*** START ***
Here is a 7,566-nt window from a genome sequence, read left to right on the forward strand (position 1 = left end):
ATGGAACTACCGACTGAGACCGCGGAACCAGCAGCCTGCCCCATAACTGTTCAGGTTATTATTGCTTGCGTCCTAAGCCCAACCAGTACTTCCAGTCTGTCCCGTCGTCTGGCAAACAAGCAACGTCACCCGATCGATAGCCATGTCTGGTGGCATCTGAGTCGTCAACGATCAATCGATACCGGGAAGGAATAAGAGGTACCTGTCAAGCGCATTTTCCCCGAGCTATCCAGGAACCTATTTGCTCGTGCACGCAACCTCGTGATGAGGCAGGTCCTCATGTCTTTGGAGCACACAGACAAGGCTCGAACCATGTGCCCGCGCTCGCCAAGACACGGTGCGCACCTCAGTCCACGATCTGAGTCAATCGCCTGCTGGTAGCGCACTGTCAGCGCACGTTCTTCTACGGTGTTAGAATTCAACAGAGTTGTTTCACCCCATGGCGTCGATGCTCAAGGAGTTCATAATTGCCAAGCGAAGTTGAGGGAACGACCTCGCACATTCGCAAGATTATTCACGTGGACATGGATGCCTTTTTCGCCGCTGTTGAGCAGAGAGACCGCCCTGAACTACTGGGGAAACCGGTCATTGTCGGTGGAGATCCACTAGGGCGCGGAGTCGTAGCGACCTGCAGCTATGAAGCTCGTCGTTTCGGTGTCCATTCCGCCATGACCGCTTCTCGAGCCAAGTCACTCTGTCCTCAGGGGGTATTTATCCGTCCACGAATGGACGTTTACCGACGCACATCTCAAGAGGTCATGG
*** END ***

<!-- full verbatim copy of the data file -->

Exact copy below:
Here is a 7,566-nt window from a genome sequence, read left to right on the forward strand (position 1 = left end):
ATGGAACTACCGACTGAGACCGCGGAACCAGCAGCCTGCCCCATAACTGTTCAGGTTATTATTGCTTGCGTCCTAAGCCCAACCAGTACTTCCAGTCTGTCCCGTCGTCTGGCAAACAAGCAACGTCACCCGATCGATAGCCATGTCTGGTGGCATCTGAGTCGTCAACGATCAATCGATACCGGGAAGGAATAAGAGGTACCTGTCAAGCGCATTTTCCCCGAGCTATCCAGGAACCTATTTGCTCGTGCACGCAACCTCGTGATGAGGCAGGTCCTCATGTCTTTGGAGCACACAGACAAGGCTCGAACCATGTGCCCGCGCTCGCCAAGACACGGTGCGCACCTCAGTCCACGATCTGAGTCAATCGCCTGCTGGTAGCGCACTGTCAGCGCACGTTCTTCTACGGTGTTAGAATTCAACAGAGTTGTTTCACCCCATGGCGTCGATGCTCAAGGAGTTCATAATTGCCAAGCGAAGTTGAGGGAACGACCTCGCACATTCGCAAGATTATTCACGTGGACATGGATGCCTTTTTCGCCGCTGTTGAGCAGAGAGACCGCCCTGAACTACTGGGGAAACCGGTCATTGTCGGTGGAGATCCACTAGGGCGCGGAGTCGTAGCGACCTGCAGCTATGAAGCTCGTCGTTTCGGTGTCCATTCCGCCATGACCGCTTCTCGAGCCAAGTCACTCTGTCCTCAGGGGGTATTTATCCGTCCACGAATGGACGTTTACCGACGCACATCTCAAGAGGTCATGG